Fate and inevitability play a large role in Diana Gabaldon's book Dragonfly in Amber. The second in a series about Claire Randall Fraser, a mid-20th century woman transported back to 18th century Scotland, Dragonfly in Amber picks up the story of Claire and her Sottish husband Jamie. Claire knows that Jamie and thousands of other Highland Scots are to be slaughtered in the Battle of Culloden, fought on behalf of Bonnie Prince Charlie in a failed attempt to restore the Stuarts to the throne of England and Scotland. She and Jamie race to try and stop the coming war, first in Paris where Prince Charles is waiting to return to Scotland, and again in Edinburgh. But nothing, not even the foreknowledge of what will happen, can turn the tide of history in the Scots' favor.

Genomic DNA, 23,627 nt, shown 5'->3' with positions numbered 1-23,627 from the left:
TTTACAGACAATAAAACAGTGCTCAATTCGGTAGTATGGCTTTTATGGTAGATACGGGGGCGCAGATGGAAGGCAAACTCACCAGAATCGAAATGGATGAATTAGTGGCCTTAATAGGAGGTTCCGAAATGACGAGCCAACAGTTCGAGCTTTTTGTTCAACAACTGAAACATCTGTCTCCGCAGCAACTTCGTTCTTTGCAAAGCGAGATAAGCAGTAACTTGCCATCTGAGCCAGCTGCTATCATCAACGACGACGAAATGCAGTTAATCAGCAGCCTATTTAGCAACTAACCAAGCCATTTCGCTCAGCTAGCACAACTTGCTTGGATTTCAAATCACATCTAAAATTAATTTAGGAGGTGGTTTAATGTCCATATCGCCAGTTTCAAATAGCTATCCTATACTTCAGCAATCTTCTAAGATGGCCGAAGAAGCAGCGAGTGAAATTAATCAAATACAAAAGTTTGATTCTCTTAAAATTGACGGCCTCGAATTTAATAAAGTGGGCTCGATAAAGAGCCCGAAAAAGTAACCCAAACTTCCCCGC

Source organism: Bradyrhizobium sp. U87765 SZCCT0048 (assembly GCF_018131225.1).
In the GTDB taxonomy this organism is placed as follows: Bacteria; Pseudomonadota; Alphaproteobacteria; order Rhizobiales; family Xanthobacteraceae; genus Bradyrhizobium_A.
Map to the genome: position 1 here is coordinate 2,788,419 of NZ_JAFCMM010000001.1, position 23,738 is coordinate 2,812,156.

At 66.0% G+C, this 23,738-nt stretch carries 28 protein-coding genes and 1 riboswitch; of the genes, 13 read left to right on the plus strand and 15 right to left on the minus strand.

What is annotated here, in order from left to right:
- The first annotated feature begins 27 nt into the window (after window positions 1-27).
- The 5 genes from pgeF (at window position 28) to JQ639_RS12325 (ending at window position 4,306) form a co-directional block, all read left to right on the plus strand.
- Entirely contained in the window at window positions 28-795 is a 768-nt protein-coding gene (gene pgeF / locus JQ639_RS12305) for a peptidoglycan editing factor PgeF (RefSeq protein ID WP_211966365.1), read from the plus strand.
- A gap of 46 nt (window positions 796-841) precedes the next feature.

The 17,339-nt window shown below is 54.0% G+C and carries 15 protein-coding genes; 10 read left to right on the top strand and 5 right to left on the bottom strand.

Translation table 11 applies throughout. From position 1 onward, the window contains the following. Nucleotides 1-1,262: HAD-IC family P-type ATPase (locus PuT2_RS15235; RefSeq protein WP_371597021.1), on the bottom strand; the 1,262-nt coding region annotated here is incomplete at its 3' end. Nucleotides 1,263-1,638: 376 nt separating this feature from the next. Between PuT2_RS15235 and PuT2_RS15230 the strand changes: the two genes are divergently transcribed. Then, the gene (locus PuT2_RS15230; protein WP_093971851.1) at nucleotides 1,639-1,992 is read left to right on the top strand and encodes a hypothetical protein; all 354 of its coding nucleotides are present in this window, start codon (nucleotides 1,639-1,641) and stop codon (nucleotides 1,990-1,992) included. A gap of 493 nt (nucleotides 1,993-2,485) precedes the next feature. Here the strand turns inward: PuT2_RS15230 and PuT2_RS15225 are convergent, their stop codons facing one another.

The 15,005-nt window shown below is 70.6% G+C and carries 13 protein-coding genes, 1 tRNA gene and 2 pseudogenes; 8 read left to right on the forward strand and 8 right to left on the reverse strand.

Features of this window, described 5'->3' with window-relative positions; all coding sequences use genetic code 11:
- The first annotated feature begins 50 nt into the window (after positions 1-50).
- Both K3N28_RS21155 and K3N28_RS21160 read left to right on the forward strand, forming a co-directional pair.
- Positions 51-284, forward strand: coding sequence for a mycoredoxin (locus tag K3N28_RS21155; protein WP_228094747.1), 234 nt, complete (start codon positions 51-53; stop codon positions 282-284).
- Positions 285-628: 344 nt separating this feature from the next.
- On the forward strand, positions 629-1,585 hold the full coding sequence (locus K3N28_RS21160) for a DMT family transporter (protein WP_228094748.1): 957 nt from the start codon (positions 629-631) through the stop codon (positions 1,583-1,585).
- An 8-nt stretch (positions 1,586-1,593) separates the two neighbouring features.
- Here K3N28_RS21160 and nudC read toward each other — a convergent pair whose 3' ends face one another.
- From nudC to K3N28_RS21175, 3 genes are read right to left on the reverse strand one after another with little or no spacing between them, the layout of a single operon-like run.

Like her first novel, Outlander, this book is rich in historical detail, and intricate in plot. In a previous post, I complained of how long it took me to read it, because that level of detail requires the reader to really slow down and take it all in. It is full of political machinations, betrayals, unkept promises, and the hubris of the nobility. Add to the complex plot the many details about life in 18th century France and Scotland, and the descriptions of the medical care that Claire gives in her role as a healer, and you have a fully formed world that draws you in. The romance between Claire and Jamie is besides the point to me, other than as a catalyst for some of Claire's decisions regarding staying in Scotland or trying to stop duels...Claire herself is the reason that I kept reading. And I am so grateful to Ms. Gabaldon that she set this series in a time period I know very little about. While I love my Tudor and Elizabethan period pieces, I am happy to have knowledge of another era of UK history.